When Leanne first told her parents of her ambitions, they were puzzled. “At first, we felt that Singapore had reputable universities, so why go overseas?” recounts Mrs Fong, Leanne’s mother. Ultimately, after some convincing, which involved Leanne showing her parents a comparison table of the curricula between local and overseas universities and explaining that Bath had a wider curriculum that would aid her in real life settings, her parents finally gave her the green light.
“University isn’t all about academics and we both felt that Singapore offers more academic-based learning as opposed to [what is offered] overseas. We also wanted her to have a sense of independence and growth on her own. The diversity in culture, weather, and a change in mindset would influence her wholesomely,” explains Mrs Fong.
Money is another significant deciding factor, as studying overseas can easily cost double that of studying locally. According to studyabroad.sg, tuition fees for one year of studying business in the UK can cost £18,000 (almost S$29,000). In comparison, a year at the National University of Singapore for Singaporean students pursuing business costs $9,650. Talia and Leanne both scrutinised the financial cost with their parents before solidifying their decisions to study overseas.
“The additional amount you pay compared to local universities is essentially the cost of immersing yourself in new cultures and experiences, the cost of finding true independence, and the cost of learning what it truly means to be yourself! For me, university was all about hitting these goals, and I truly believe that it was worth the price,” says Leanne.
Six months into living independently in Bath, Leanne describes her experience as “eye-opening”. She also has a newfound appreciation for her parents. Photo courtesy of Leanne Fong.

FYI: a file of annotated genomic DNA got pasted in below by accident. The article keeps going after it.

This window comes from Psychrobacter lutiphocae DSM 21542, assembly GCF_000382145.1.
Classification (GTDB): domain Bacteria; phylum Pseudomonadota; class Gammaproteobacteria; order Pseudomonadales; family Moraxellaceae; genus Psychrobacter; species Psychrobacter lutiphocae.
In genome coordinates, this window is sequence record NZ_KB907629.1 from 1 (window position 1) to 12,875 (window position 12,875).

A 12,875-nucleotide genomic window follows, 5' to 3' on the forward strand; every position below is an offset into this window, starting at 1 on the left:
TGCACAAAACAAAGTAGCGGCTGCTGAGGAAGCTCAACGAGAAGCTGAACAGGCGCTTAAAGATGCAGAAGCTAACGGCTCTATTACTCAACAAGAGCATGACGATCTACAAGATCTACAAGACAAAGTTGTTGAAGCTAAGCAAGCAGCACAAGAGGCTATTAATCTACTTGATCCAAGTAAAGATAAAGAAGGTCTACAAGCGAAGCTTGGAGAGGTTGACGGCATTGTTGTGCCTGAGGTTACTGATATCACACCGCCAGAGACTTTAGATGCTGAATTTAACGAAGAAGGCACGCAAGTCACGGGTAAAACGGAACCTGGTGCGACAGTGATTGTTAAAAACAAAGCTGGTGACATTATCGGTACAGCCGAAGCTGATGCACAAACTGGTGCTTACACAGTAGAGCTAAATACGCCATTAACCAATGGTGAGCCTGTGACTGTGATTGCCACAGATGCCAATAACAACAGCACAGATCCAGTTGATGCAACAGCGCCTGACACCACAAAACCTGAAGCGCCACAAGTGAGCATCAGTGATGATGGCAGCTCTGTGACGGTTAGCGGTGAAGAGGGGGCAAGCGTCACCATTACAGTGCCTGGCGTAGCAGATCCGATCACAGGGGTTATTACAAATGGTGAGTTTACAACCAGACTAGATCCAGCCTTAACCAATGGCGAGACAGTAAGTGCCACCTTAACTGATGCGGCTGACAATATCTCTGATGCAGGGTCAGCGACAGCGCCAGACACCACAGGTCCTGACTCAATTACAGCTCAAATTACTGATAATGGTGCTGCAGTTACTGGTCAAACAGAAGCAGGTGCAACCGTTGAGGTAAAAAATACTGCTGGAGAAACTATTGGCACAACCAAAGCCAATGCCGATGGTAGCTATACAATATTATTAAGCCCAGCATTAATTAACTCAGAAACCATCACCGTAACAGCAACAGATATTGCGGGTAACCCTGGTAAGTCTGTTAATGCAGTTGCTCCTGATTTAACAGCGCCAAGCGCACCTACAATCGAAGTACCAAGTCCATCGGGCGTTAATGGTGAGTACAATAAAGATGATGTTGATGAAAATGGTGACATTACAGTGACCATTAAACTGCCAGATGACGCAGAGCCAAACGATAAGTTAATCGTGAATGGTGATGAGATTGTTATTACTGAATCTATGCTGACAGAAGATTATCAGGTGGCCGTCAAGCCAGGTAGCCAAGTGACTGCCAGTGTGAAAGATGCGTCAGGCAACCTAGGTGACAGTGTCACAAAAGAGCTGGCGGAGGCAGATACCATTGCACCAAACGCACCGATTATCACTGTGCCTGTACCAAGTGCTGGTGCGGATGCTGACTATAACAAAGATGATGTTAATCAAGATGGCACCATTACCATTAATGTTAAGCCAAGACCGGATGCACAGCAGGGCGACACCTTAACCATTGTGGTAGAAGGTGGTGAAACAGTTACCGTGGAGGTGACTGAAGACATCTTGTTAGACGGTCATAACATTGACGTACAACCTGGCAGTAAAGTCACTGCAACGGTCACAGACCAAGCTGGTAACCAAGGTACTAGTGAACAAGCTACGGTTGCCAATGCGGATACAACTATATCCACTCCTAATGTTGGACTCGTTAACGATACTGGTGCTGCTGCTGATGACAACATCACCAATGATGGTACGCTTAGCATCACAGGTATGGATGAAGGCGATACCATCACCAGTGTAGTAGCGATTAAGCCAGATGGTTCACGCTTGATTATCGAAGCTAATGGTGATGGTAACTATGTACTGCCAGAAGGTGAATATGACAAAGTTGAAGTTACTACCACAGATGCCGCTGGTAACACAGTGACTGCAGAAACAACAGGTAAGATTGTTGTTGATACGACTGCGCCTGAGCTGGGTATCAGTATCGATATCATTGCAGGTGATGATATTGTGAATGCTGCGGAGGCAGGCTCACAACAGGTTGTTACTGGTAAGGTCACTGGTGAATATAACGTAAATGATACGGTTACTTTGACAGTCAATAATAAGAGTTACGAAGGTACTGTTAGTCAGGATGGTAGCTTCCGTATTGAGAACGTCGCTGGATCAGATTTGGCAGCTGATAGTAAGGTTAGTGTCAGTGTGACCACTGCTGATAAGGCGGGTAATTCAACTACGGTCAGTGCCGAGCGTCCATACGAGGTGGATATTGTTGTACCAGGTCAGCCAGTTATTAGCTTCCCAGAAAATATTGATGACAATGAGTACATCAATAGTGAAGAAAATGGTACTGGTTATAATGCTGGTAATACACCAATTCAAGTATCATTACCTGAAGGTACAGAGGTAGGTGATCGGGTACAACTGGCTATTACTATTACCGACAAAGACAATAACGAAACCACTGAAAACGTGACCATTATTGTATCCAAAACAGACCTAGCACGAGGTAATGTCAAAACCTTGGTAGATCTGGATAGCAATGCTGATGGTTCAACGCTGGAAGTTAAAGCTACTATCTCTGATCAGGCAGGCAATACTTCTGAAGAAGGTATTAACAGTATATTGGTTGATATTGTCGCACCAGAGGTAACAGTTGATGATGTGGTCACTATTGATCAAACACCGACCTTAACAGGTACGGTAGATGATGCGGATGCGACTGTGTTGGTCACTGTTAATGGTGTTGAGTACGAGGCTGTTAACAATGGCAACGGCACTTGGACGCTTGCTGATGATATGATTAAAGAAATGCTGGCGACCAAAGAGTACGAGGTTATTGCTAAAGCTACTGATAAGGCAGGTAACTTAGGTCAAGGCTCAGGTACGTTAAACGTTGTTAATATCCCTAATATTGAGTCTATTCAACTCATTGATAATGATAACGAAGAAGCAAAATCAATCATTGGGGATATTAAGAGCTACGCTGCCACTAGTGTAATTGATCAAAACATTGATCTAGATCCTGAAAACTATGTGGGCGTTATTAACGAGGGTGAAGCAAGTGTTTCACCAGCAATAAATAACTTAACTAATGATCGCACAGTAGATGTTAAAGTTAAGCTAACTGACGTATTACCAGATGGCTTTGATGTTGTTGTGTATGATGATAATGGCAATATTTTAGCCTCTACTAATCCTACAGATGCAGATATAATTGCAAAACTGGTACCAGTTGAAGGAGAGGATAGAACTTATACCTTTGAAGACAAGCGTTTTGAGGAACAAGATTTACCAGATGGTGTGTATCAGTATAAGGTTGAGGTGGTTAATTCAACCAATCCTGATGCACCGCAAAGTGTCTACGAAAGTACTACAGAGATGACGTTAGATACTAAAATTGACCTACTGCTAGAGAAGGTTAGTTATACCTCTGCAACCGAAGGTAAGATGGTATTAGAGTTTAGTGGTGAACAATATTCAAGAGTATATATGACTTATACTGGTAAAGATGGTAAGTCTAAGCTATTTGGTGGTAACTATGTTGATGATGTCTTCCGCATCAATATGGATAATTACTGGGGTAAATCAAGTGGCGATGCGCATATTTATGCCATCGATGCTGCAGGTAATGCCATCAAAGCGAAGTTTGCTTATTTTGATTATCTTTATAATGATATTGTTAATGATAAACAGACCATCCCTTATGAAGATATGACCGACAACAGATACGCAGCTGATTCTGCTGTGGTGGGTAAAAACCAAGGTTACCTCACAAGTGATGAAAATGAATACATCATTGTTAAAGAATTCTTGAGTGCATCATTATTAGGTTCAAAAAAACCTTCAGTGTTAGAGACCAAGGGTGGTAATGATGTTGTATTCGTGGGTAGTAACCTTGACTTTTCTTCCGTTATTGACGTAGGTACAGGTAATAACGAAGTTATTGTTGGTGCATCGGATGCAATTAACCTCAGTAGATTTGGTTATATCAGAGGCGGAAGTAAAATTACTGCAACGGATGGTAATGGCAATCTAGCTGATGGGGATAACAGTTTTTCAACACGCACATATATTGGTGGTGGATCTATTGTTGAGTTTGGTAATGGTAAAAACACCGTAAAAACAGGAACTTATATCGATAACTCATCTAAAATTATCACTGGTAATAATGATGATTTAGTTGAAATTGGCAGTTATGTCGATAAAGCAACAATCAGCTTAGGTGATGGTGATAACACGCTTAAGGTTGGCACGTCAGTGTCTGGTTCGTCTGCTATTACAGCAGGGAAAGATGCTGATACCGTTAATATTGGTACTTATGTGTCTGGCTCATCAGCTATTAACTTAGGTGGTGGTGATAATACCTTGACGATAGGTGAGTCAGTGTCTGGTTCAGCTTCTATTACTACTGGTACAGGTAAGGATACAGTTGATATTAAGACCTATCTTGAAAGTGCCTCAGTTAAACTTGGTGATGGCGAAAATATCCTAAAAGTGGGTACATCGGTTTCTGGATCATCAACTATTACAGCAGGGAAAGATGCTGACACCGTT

Living alone in a foreign country can be daunting. Without your parents around, expect to fend for yourself, from everyday activities like cooking and laundry to adult matters like filling up government and bank documents. You’ll also have to learn most things from scratch — even something as simple as deciphering traffic lights and taking public transport might be a brain-scratcher at first.
Leanne recounts that when she first arrived in Bath, she struggled to adapt to her new environment. Now that she had to do everything by herself, she realised she had taken her parents for granted — at home, they would do her laundry and cook food for her. With a newfound appreciation for her parents, Leanne also got a jolting wake-up call: She needed to grow up and act her age. Now, six months into living in Bath, she actually enjoys shopping for groceries, cooking, and doing her laundry.
The language barrier can also be intimidating. Though Talia is proficient in Japanese, she still has her worries about living in a non-English speaking country for four years. Apart from having to settle adult matters by yourself, there is also the concern of maintaining a social life and assimilating into the country’s culture and practices.
Since the University of Bath attracts students from all over the world, Leanne has also interacted with and befriended students from countries such as the Netherlands and Italy. Photo courtesy of Leanne Fong.
At the end of the day, living abroad is a life-changing experience for most. In being away from parents and friends and surrounding yourself with new cultures and perspectives, chances are that you will return to Singapore as a changed person.
“If I had studied in Singapore, I don’t think I would’ve even come close to where I am right now in terms of my own personal growth and independence,” says Leanne.
“While I miss my parents dearly, the life lessons I’m taking away are definitely nuggets of gold that come with studying abroad.”